Thermoplastics and Thermoplastic Composites: Technical Information for Plastics Users

4.7: Chlorinated PVC (PVC-C or CPVC)

4.7 Chlorinated PVC (PVC-C or CPVC)

Chlorinated polyvinyl chloride is produced by chlorination of polyvinyl chloride. The chlorine content can be as high as 65 70% versus 57% for PVCs. This leads to:

  • a higher service temperature

  • a better chemical resistance

  • a better retention of mechanical performances when the temperature rises.

Some properties vary significantly with the chlorine content and the molecular weights.

4.7.1 General Properties

Advantages

PVC-C is appreciated, in comparison with PVC, for its chemical resistance except to certain solvents, its maximum operating temperature, its higher rigidity particularly when the temperature rises, dimensional stability, and fireproofing.

Drawbacks

PVC-C is currently handicapped by the ecological problems concerned with chlorine, the limited number of producers, the cost, the attack by aromatic or chlorinated hydrocarbons as well as by esters and ketones, the impact sensitivity which increases as the temperature decreases, a high density, the fume toxicity and corrosivity in the event of fire.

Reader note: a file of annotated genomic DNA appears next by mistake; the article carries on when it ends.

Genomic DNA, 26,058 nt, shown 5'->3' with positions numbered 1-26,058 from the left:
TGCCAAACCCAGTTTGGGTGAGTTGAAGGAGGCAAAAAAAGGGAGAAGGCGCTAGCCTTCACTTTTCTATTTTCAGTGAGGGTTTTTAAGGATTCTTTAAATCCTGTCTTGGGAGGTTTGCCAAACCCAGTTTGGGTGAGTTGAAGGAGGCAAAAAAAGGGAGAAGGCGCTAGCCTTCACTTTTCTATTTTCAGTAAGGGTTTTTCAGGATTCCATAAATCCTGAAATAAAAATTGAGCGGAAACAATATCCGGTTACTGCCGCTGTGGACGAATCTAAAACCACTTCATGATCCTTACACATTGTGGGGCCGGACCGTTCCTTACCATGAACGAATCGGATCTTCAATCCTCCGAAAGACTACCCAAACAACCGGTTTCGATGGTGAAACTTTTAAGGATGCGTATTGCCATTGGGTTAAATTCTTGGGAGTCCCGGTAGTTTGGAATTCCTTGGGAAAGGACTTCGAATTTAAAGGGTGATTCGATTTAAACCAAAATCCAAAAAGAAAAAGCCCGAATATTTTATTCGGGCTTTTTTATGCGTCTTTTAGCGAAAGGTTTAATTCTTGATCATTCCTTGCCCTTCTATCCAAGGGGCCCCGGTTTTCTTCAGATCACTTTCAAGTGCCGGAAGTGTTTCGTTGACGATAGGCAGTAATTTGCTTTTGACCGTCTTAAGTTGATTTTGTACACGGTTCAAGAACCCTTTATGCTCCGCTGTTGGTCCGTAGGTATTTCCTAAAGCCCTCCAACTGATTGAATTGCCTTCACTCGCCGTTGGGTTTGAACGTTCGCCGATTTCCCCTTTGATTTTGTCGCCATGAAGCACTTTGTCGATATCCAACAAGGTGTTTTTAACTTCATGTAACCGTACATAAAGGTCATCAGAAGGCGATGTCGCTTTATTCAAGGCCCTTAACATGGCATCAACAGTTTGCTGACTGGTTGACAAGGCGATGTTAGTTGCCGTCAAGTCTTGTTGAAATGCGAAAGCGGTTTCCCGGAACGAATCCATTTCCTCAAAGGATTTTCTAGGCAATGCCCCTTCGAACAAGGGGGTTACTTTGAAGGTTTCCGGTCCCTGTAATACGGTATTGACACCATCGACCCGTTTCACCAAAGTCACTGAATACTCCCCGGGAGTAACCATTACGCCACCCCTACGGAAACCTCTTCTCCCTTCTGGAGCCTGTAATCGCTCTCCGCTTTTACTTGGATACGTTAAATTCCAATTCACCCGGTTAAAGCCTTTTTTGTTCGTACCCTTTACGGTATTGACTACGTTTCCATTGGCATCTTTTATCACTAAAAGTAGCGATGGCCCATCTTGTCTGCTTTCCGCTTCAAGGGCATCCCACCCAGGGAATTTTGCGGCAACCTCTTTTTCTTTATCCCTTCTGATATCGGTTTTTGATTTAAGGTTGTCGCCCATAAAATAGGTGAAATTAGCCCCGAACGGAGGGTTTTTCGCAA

Special Grades

PVC-C is a speciality polymer produced in a limited range of grades with different chlorine contents and additives for:

  • extrusion, injection, calendering, co-extrusion, thermoforming

  • stabilized against heat, UV, light and weathering; low combustibility

  • for pipes and fittings, window profiles, films and sheets, tubes

Costs

The cost is higher than that of PVC.

Processing

All the molten-state methods are usable but extrusion, injection, calendering, thermoforming, welding and co-extrusion are the most used.

Applications

(See Chapter 2 for further information.)

Applications are far less widespread than for PVC, for example:

  • Building & construction

    • pipes and fittings for...

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Category: Polyvinyl Chloride Resins
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